By Gokul KP
The Man Who Mistook His Wife for a Hat by Oliver Sacks features neurological tales, case studies, and anecdotes of patients whom the author Dr. Oliver Sacks, a renowned neurologist, had encountered during his lifetime - patients who were afflicted with unusual or inexplicable disorders like Korsakoff’s syndrome, Tourette's, and other disorders.
Arguably Sacks’ most famous work, the 1985 book has twenty-four essays spread across four sections (‘Losses’, ‘Excesses’, ‘Transports’, and ‘The World of the Simple’), each introduced by a clinical account followed by case histories about that respective section. Although any synopsis or summary of the book online would make it look like yet another recollection of the past cases a doctor has worked on, this extraordinary work is nothing close to it.
The book could be described as ‘a voyage into the unknown territories of the brain’, and it is both an enlightening and deeply moving piece of art (and I do not use the word art lightly here). Sacks has a decidedly philosophical approach to the topics, and the style of text on some pages could even be deemed poetic sometimes. But what truly captured my attention was the empathy and respect with which he treated each patient’s story and the wisdom he imparts while discussing the afflictions in the book.
Each chapter elicits different emotions - fascination, emptiness, inspiration, and even anger. Every case succeeds in piquing the reader's interest - even leaving them perplexed sometimes. But often, the stories leave us with a sense of tragedy and awe owing to how intimately the author describes the conditions and day-to-day lives of the patients. We do not always leave heartbroken - there are multiple cases where the patients recover from the misfortune (even if not completely) and get back to normalcy, in body or spirit - thanks to the of work Dr. Sacks and his team.
The book begins with an essay about a musician/teacher who loses the ability to identify the objects and people he sees. Although his visual agnosia left musical abilities unaffected, he often could not recognize his students or other familiar faces. The title of the essay (and the book) comes from the incident where he once grabbed the top of his wife’s head, thinking it was a hat.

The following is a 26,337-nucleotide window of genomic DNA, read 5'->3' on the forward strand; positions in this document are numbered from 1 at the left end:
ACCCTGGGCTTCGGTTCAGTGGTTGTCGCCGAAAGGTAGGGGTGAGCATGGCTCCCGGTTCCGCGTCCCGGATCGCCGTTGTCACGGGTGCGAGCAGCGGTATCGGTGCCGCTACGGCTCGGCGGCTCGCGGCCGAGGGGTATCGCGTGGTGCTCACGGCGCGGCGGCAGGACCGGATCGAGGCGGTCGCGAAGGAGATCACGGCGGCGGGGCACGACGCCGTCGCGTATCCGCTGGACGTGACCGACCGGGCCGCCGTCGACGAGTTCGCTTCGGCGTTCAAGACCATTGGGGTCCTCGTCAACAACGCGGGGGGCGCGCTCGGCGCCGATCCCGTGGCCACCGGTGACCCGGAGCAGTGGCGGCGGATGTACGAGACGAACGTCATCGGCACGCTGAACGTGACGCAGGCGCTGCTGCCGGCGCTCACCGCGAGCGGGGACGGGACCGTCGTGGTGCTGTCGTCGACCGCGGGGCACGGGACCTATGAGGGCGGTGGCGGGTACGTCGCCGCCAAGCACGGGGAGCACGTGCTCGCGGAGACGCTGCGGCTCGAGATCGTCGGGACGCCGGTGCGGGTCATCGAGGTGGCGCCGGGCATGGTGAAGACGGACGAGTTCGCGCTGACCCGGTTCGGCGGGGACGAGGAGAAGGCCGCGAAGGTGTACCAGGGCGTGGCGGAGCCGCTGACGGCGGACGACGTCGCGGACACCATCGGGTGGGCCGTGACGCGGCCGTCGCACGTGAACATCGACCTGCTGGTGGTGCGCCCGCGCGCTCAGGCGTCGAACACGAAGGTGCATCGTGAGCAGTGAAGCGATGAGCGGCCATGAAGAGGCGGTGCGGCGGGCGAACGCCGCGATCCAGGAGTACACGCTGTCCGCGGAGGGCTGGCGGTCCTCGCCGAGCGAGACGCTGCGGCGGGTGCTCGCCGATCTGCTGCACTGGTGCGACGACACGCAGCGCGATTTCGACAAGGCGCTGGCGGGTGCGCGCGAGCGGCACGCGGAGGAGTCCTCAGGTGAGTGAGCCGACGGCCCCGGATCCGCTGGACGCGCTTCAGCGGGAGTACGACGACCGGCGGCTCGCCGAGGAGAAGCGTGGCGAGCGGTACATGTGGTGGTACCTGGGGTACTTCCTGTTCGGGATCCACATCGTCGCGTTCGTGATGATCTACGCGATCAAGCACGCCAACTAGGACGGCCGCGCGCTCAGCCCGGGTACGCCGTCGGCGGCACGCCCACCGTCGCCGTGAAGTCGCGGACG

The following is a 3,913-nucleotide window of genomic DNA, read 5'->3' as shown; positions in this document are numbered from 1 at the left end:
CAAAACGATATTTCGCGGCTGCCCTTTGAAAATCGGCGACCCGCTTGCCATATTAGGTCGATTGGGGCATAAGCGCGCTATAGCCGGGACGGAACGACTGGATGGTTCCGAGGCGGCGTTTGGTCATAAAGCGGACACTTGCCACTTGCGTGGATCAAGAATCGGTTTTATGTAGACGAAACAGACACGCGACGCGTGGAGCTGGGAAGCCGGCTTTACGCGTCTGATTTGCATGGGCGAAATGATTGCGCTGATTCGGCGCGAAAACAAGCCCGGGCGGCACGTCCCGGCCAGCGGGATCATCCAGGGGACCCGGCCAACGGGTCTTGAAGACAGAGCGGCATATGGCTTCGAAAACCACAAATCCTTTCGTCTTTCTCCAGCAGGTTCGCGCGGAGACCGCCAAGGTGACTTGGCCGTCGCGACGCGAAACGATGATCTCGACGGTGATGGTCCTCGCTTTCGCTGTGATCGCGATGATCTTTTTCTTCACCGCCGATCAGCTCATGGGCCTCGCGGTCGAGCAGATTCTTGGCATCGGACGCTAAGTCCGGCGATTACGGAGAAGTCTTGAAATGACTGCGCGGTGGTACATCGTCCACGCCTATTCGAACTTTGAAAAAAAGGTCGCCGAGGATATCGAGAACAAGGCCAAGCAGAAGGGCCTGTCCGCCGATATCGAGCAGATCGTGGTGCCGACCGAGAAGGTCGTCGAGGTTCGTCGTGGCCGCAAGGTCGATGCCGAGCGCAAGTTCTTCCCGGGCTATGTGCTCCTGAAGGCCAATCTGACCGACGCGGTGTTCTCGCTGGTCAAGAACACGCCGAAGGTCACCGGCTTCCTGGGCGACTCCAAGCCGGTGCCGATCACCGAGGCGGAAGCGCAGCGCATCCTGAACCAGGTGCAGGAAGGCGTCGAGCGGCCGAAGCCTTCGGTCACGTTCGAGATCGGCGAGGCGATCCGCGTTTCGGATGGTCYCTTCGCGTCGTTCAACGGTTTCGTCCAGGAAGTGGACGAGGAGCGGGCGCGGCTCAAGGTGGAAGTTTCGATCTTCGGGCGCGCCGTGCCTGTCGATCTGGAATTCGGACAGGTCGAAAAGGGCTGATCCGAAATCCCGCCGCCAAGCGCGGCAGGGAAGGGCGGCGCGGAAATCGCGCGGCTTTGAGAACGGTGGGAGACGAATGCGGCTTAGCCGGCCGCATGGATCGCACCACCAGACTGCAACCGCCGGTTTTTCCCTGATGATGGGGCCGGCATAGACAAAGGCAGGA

Other significant chapters include cases of ‘Cupid’s Disease’, detailed cases of people with Tourette’s syndrome and epilepsy, and even a chapter on Hildegard of Bingen, whose drawings displayed the visions she had during bouts of migraine.
My personal favorite essays were from the fourth section, which addressed individuals with severe mental deficits. It featured Rebecca, who despite having an IQ of 60, displayed excellent affinity towards poetry and theatre, and twins who communicated with each other using prime numbers and could accurately predict the day on which any date would fall for the next 80,000 years. Another interesting case was Jose, an autistic patient whose artistic talent Dr. Sacks discovered and therefore was able to provide a setting where he could thrive, despite what could otherwise have been a miserable existence.
The patients in the book struggle a lot with the realities they face. They are confused and unsure about how their body and brains work, and their memories and senses are drastically affected. Still, they rarely give in. In these circumstances, the thoroughly professional manner in which Dr. Sacks interacts with and comprehends the physical and mental state of the patients is very commendable. And more often than not, we get to see the enduring human spirit of the subjects in full display. The book has succeeds at illuminating the personal and emotional aspects of the individuals living with these illnesses.